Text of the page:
The Aug. 26 primary election features two races for circuit court judge in the 6th Judicial Circuit, covering Pinellas and Pasco counties. The top two vote-getters in each race face off in November if no one wins more than 50 percent of the vote. Circuit judges hear felony and family law cases, and civil disputes involving damages of more than $15,000. They are elected to six-year terms in nonpartisan races.
Bruce Howie | Group 6
Three qualified, experienced attorneys are competing for the seat held by Circuit Judge Marion Fleming, who is near mandatory retirement age and not seeking re-election. Each candidate possesses particular strengths, but on balance Howie has the edge. He is a seasoned attorney with 30 years of experience and the only candidate who has practiced in nearly every area of law a circuit court judge is called upon to review.
Howie, 55, has spent the bulk of his career practicing criminal and civil law in private law firms, including his own practice. But he started out in the public sector as a Pinellas-Pasco assistant public defender. He is known for his meticulous preparation and professorial approach to legal issues. He has handled more than 100 jury trials in both state and federal court and has successfully argued before the Florida Supreme Court.
Over many years, Howie has taken numerous pro bono cases challenging constitutional rights violations, donating his time without having the deep pockets of a big law firm behind him. He recently taught an undergraduate course in constitutional law at Eckerd College, and he regularly visits high school classes to lecture on rights and responsibilities.
Violet Assaid, 51, has spent her 19-year legal career as an assistant public defender. Assaid is praised for her work as head of the mental health division within the Pinellas-Pasco Public Defender's Office. She took the Department of Children and Families to court when it failed to promptly move mentally ill inmates from jail into therapeutic settings as the law required.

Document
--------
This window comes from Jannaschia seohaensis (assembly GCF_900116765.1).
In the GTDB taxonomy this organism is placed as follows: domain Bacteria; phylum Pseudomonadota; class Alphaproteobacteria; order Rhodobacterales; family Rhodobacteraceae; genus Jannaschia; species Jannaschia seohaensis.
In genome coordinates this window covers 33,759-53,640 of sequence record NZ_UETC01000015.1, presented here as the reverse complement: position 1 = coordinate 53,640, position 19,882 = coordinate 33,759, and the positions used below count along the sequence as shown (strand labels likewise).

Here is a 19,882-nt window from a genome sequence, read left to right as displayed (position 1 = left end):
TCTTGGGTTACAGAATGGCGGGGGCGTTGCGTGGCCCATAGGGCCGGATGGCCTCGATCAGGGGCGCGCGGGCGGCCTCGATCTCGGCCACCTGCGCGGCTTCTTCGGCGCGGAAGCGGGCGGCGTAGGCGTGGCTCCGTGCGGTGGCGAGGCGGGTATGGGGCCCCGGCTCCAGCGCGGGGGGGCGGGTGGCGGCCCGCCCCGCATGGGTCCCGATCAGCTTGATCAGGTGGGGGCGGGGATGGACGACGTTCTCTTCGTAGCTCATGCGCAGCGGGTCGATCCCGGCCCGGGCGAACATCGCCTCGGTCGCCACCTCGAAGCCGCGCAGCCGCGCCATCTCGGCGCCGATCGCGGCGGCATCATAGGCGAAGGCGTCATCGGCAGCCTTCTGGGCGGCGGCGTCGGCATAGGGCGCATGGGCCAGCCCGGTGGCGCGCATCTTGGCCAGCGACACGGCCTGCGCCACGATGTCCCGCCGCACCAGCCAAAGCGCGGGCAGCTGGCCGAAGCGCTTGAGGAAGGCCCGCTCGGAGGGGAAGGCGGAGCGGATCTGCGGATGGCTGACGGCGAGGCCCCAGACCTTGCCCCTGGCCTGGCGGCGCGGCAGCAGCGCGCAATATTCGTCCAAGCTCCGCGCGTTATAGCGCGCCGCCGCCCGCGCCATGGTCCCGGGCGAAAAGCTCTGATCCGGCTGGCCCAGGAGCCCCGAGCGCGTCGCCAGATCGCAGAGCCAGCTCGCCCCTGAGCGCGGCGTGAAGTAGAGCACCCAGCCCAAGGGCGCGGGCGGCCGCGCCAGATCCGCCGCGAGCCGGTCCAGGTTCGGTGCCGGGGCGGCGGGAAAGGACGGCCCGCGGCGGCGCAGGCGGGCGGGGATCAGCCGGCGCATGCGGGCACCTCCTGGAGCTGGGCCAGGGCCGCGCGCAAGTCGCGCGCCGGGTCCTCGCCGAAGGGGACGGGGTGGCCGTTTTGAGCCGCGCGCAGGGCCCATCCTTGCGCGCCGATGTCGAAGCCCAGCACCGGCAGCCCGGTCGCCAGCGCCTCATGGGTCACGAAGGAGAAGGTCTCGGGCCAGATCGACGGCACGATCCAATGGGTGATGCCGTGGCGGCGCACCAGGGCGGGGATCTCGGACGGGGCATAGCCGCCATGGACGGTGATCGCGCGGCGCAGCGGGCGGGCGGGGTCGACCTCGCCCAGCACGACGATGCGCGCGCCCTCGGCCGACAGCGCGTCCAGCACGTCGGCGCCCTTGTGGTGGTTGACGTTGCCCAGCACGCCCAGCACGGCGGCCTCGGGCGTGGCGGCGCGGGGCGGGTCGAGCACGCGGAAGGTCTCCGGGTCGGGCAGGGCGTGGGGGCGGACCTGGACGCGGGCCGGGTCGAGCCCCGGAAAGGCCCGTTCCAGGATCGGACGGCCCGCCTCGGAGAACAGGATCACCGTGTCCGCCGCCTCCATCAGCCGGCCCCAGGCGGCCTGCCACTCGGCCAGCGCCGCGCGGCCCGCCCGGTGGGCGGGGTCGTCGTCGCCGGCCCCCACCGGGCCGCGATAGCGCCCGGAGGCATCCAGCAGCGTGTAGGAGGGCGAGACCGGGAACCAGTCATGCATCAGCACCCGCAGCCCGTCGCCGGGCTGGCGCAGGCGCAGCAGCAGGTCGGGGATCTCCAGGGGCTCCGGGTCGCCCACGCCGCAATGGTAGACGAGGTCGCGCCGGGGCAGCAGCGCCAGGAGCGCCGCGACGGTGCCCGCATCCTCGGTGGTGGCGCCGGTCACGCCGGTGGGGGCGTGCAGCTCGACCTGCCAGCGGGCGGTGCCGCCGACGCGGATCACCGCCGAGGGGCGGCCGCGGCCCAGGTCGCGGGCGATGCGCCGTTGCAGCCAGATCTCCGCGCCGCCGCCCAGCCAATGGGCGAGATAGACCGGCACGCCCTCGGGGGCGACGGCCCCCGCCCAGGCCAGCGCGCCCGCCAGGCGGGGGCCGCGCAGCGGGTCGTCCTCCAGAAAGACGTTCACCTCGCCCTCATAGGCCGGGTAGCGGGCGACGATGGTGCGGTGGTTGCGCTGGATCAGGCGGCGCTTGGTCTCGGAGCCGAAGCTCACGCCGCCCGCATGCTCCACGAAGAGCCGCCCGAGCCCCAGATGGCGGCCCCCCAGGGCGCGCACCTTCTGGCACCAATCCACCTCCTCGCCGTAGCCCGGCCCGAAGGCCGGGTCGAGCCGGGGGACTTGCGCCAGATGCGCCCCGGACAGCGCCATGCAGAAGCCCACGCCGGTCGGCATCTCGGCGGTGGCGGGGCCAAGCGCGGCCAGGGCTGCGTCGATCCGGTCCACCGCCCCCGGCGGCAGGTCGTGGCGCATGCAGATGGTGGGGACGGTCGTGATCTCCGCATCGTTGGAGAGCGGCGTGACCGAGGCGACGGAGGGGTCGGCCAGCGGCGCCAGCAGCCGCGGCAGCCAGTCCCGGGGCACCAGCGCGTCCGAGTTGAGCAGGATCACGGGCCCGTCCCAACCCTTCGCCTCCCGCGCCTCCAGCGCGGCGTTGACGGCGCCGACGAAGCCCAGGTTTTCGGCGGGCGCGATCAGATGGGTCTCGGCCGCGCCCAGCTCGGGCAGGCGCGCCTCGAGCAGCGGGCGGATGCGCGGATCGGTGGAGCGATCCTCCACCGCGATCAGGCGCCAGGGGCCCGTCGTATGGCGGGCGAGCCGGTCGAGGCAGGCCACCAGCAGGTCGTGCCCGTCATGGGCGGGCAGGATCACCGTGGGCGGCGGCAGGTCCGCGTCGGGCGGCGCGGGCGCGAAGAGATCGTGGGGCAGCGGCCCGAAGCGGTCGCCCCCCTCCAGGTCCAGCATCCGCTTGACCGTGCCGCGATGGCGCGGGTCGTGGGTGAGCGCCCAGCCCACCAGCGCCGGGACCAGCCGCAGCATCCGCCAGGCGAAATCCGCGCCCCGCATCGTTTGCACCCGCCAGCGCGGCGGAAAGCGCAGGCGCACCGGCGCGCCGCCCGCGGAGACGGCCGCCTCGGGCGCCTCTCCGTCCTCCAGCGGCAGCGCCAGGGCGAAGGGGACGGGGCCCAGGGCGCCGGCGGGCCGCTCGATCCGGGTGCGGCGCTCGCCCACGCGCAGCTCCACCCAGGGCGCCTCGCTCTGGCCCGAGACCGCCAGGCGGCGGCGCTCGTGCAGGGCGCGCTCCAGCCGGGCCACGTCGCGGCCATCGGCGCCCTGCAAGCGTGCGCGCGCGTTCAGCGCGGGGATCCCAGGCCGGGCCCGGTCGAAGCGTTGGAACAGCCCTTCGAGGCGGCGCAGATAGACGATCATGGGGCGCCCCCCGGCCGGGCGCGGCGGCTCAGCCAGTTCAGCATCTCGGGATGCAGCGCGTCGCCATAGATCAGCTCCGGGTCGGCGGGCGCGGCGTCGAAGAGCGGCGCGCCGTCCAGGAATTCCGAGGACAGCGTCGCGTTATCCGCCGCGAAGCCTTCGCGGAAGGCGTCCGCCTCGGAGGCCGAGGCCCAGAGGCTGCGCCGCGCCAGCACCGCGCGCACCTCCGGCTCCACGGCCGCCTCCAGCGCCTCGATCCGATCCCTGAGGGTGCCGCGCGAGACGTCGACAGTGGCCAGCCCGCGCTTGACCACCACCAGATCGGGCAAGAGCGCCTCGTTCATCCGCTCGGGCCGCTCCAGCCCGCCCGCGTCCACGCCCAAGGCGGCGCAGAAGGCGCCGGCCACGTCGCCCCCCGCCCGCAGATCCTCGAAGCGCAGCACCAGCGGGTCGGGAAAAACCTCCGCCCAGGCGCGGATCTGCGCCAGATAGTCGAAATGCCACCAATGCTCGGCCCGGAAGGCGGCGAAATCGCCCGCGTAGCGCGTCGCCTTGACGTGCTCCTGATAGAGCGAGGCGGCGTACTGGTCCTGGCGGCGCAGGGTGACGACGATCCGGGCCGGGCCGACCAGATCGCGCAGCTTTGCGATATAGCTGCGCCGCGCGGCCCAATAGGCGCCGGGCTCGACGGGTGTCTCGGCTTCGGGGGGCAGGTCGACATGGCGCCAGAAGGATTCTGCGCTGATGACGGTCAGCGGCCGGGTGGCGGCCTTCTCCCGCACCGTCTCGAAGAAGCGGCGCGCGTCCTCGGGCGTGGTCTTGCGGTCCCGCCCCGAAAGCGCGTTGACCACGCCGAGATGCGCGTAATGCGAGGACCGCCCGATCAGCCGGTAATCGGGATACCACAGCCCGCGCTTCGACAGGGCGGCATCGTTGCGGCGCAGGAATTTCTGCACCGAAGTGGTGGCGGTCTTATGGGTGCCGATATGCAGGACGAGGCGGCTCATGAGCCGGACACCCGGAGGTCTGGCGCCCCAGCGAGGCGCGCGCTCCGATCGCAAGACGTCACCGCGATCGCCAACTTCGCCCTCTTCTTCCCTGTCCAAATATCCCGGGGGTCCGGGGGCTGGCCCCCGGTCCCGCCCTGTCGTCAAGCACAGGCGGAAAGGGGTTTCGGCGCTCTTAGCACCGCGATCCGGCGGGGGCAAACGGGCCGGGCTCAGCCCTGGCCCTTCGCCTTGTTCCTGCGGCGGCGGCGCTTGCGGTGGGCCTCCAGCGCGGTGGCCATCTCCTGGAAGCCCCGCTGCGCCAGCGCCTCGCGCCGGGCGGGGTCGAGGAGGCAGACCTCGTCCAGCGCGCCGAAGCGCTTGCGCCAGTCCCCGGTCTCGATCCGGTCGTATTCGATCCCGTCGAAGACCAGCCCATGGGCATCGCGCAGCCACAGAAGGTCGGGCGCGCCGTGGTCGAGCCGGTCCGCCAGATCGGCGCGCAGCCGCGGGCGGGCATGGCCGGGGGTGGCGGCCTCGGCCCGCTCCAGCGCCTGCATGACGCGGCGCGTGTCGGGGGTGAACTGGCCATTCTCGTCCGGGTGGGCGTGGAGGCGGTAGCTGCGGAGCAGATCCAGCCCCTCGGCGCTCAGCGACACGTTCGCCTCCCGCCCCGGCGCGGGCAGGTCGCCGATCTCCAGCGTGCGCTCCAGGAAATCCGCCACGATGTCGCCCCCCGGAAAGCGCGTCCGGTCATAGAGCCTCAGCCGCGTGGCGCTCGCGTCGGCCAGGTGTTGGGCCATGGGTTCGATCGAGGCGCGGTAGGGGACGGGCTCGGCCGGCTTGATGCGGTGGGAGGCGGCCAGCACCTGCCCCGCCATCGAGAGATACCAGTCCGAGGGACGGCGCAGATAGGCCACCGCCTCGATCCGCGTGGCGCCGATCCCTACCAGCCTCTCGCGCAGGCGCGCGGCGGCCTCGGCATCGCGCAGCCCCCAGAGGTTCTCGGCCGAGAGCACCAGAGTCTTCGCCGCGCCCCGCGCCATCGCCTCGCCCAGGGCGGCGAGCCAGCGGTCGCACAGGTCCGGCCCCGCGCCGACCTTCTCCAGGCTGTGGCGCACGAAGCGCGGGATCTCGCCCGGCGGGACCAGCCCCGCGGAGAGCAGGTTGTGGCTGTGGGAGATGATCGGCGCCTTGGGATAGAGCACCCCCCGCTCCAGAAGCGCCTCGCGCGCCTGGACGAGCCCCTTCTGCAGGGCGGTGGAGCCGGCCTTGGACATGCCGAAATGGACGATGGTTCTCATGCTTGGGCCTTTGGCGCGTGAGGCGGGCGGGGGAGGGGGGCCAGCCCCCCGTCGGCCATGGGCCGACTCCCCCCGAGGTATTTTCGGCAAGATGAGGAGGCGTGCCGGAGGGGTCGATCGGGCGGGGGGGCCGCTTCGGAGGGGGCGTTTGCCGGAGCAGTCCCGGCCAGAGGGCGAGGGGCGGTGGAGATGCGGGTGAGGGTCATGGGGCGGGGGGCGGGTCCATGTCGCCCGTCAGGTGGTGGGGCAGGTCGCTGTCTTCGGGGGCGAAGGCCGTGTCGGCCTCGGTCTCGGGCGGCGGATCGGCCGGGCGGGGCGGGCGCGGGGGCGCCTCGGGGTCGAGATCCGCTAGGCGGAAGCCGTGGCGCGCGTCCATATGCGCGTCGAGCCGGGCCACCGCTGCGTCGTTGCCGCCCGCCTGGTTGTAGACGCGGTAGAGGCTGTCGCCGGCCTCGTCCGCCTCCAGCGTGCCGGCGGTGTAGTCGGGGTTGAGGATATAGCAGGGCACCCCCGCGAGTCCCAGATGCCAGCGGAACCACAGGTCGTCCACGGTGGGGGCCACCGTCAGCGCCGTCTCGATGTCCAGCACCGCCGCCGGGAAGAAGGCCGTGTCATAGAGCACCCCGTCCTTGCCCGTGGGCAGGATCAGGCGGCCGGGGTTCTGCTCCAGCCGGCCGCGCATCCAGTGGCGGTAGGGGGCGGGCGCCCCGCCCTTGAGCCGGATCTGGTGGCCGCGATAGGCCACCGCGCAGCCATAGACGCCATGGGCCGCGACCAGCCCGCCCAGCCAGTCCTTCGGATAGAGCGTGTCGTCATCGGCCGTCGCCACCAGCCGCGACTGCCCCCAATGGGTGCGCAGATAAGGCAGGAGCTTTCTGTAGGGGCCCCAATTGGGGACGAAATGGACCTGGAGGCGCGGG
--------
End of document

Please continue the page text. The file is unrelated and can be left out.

Mary Handsel, 44, is a well-regarded career prosecutor who has worked in the office of Pinellas-Pasco State Attorney Bernie McCabe for 18 years. She supervises other prosecutors in the New Port Richey office and pushed for an alternative drug court in Pasco County. She was an unsuccessful candidate for circuit judge in 2006.
These are three good candidates who have the potential to be fine judges. One has an a slight advantage with a broader range of experience. For the Pinellas-Pasco Circuit Court Group 6, the Times recommends Bruce Howie.
Robert Williams | Group 8
Three attorneys are competing for the seat being vacated by Judge Wayne Cobb, who is retiring after 31 years. The standout is Robert Williams.
Williams, 38, has been practicing law since 1995, first as an assistant state attorney with Bernie McCabe's office and now as a land use and zoning specialist in a Tampa law firm. Those who have worked with Williams indicate he has the mix of intelligence, compassion and good judgment needed on the bench.
Williams grew up on a small family farm in Lakeland. He says a judge should bring to the job his "common sense, professional experience and life experience." From his work in the State Attorney's Office, Williams has a substantial number of jury trials under his belt. His law firm clients primarily seek his counsel in environmental, zoning and land use law, where it is relatively rare for issues to get to trial.
Susan Gardner, 46, is an assistant public defender with the Pinellas-Pasco Public Defender's Office. She has been with the New Port Richey office for two years and has been practicing law since 1999. Kenneth Foote, 42, has his own Port Richey-based law firm. Admitted to the Florida Bar in 2000, Foote worked at the Pinellas-Pasco State Attorney's Office and for two firms in West Palm Beach before opening his own practice.
Gardner and Foote could use more professional experience. For Pinellas-Pasco Circuit Court Group 8, the Times recommends Robert Williams.